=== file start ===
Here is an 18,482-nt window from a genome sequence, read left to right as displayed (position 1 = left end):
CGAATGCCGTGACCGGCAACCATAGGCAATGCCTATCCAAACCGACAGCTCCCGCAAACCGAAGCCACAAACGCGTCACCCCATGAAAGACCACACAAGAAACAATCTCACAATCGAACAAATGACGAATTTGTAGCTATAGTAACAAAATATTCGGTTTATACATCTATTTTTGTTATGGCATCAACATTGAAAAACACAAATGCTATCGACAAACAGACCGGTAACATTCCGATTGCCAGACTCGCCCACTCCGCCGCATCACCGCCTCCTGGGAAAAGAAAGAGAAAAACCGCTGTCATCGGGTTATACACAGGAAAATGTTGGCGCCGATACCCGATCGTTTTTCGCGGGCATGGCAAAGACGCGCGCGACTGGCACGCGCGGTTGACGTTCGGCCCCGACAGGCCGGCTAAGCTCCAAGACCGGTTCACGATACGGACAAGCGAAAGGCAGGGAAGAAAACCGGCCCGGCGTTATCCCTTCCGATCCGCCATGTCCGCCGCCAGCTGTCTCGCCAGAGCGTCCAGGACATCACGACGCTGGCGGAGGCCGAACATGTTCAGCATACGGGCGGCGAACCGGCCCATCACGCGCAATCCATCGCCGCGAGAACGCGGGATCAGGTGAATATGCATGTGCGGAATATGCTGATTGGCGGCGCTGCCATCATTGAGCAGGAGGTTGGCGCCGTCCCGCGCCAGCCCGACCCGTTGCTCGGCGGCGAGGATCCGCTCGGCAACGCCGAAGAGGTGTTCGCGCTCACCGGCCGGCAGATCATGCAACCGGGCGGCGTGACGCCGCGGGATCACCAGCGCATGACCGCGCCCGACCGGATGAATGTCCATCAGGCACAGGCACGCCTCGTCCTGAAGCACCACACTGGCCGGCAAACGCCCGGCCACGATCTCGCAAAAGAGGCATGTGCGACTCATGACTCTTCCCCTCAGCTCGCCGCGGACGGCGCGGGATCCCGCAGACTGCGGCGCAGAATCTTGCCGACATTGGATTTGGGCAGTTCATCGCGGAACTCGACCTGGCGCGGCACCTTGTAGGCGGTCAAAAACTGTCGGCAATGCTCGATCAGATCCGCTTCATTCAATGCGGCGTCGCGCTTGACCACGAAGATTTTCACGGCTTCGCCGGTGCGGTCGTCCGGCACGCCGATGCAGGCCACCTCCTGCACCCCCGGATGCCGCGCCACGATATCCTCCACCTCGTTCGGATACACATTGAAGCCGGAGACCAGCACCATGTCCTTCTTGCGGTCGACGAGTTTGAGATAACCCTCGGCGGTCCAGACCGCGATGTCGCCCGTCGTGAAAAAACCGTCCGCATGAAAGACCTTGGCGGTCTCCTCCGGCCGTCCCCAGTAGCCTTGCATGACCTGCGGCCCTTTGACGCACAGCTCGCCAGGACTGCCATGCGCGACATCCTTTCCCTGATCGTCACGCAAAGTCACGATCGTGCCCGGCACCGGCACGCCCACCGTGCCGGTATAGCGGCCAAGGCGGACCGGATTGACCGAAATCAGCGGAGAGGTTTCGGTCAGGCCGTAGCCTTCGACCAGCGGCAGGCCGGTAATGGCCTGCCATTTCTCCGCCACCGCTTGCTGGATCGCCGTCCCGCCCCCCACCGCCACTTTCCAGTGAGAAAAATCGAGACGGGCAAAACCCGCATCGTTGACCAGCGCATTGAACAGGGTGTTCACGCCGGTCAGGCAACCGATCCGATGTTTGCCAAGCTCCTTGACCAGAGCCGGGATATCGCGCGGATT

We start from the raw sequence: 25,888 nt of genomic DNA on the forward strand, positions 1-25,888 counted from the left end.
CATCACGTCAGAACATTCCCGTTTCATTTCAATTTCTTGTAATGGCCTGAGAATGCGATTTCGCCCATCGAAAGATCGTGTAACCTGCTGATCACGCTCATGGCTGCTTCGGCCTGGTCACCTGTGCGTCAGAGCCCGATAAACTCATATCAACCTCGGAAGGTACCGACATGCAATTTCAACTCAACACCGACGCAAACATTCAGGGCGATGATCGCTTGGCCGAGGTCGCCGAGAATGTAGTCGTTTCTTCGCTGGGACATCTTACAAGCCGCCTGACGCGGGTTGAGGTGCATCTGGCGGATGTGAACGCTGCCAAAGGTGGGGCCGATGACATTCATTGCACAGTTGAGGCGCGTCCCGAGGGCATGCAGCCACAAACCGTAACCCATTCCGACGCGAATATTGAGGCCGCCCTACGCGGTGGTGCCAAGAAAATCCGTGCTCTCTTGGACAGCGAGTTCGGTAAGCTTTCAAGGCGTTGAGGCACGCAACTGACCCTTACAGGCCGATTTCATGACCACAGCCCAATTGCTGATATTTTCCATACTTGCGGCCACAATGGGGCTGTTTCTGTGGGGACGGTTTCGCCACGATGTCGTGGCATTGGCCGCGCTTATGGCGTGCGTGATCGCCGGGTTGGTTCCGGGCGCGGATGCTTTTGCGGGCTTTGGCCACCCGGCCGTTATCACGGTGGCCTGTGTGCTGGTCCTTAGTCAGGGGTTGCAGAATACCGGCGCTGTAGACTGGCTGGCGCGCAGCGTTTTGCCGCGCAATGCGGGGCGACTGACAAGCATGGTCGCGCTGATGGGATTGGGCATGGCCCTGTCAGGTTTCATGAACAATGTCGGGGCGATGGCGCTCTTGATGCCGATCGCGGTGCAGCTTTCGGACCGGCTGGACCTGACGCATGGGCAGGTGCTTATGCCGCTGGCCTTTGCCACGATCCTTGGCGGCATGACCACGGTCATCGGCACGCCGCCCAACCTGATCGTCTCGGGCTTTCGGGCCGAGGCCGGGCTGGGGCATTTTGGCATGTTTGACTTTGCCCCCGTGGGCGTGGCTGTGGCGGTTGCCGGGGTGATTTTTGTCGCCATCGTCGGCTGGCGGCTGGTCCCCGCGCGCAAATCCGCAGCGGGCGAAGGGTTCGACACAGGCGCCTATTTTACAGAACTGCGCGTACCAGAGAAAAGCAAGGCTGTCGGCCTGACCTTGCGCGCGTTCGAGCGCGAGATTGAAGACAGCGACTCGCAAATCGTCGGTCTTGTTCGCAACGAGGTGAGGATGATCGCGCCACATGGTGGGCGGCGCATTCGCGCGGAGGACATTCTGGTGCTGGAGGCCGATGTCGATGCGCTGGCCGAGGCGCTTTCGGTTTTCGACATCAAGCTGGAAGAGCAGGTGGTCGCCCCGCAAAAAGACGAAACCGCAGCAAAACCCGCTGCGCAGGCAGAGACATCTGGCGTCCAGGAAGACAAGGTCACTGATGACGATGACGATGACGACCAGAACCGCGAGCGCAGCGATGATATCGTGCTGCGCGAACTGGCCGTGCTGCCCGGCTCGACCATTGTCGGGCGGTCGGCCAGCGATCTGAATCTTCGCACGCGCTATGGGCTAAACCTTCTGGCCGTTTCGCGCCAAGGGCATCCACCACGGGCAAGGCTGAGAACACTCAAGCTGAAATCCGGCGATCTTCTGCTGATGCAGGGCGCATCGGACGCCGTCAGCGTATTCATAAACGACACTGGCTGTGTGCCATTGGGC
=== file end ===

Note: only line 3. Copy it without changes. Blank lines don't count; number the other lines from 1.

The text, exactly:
We start from the raw sequence: 25,888 nt of genomic DNA on the forward strand, positions 1-25,888 counted from the left end.